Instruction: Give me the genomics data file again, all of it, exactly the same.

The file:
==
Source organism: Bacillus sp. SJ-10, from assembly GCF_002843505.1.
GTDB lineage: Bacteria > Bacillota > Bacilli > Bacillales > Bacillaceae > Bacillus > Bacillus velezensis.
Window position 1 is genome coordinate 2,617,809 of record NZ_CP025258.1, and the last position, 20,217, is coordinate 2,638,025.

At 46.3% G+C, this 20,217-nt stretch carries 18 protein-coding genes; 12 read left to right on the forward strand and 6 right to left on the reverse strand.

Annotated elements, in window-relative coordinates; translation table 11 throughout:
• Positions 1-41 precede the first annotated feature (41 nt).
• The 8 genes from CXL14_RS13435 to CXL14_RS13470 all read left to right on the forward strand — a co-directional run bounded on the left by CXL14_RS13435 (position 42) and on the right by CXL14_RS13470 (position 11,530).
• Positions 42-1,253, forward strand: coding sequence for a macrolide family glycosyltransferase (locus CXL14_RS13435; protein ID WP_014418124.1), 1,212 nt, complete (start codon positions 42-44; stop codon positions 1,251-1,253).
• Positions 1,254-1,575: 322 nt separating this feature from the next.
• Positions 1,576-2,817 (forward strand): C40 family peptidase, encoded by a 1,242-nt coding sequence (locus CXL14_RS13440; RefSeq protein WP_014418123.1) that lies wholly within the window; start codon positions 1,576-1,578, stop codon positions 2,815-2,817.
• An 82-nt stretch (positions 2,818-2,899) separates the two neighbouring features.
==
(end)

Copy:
Source organism: Bacillus sp. SJ-10, from assembly GCF_002843505.1.
GTDB lineage: Bacteria > Bacillota > Bacilli > Bacillales > Bacillaceae > Bacillus > Bacillus velezensis.
Window position 1 is genome coordinate 2,617,809 of record NZ_CP025258.1, and the last position, 20,217, is coordinate 2,638,025.

At 46.3% G+C, this 20,217-nt stretch carries 18 protein-coding genes; 12 read left to right on the forward strand and 6 right to left on the reverse strand.

Annotated elements, in window-relative coordinates; translation table 11 throughout:
• Positions 1-41 precede the first annotated feature (41 nt).
• The 8 genes from CXL14_RS13435 to CXL14_RS13470 all read left to right on the forward strand — a co-directional run bounded on the left by CXL14_RS13435 (position 42) and on the right by CXL14_RS13470 (position 11,530).
• Positions 42-1,253, forward strand: coding sequence for a macrolide family glycosyltransferase (locus CXL14_RS13435; protein ID WP_014418124.1), 1,212 nt, complete (start codon positions 42-44; stop codon positions 1,251-1,253).
• Positions 1,254-1,575: 322 nt separating this feature from the next.
• Positions 1,576-2,817 (forward strand): C40 family peptidase, encoded by a 1,242-nt coding sequence (locus CXL14_RS13440; RefSeq protein WP_014418123.1) that lies wholly within the window; start codon positions 1,576-1,578, stop codon positions 2,815-2,817.
• An 82-nt stretch (positions 2,818-2,899) separates the two neighbouring features.